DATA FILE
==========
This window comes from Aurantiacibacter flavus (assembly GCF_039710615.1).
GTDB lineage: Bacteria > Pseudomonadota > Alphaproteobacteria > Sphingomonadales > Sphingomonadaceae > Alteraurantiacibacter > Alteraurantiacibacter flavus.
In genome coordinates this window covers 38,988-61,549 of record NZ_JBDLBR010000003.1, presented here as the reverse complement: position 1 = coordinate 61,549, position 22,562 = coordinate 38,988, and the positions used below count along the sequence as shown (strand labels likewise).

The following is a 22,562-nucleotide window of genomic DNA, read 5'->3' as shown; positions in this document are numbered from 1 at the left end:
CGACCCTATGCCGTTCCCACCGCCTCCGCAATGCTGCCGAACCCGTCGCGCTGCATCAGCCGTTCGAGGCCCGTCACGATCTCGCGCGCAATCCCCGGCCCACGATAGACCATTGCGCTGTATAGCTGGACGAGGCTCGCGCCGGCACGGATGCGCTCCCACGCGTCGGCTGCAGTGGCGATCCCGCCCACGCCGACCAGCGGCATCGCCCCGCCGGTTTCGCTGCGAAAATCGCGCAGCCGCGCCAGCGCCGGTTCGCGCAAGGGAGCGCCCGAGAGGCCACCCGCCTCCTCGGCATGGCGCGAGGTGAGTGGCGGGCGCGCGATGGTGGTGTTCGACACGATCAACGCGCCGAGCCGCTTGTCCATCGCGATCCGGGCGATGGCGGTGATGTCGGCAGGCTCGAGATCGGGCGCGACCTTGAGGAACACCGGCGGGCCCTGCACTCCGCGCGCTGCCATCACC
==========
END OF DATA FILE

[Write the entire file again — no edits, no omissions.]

This window comes from Aurantiacibacter flavus (assembly GCF_039710615.1).
GTDB lineage: Bacteria > Pseudomonadota > Alphaproteobacteria > Sphingomonadales > Sphingomonadaceae > Alteraurantiacibacter > Alteraurantiacibacter flavus.
In genome coordinates this window covers 38,988-61,549 of record NZ_JBDLBR010000003.1, presented here as the reverse complement: position 1 = coordinate 61,549, position 22,562 = coordinate 38,988, and the positions used below count along the sequence as shown (strand labels likewise).

The following is a 22,562-nucleotide window of genomic DNA, read 5'->3' as shown; positions in this document are numbered from 1 at the left end:
CGACCCTATGCCGTTCCCACCGCCTCCGCAATGCTGCCGAACCCGTCGCGCTGCATCAGCCGTTCGAGGCCCGTCACGATCTCGCGCGCAATCCCCGGCCCACGATAGACCATTGCGCTGTATAGCTGGACGAGGCTCGCGCCGGCACGGATGCGCTCCCACGCGTCGGCTGCAGTGGCGATCCCGCCCACGCCGACCAGCGGCATCGCCCCGCCGGTTTCGCTGCGAAAATCGCGCAGCCGCGCCAGCGCCGGTTCGCGCAAGGGAGCGCCCGAGAGGCCACCCGCCTCCTCGGCATGGCGCGAGGTGAGTGGCGGGCGCGCGATGGTGGTGTTCGACACGATCAACGCGCCGAGCCGCTTGTCCATCGCGATCCGGGCGATGGCGGTGATGTCGGCAGGCTCGAGATCGGGCGCGACCTTGAGGAACACCGGCGGGCCCTGCACTCCGCGCGCTGCCATCACC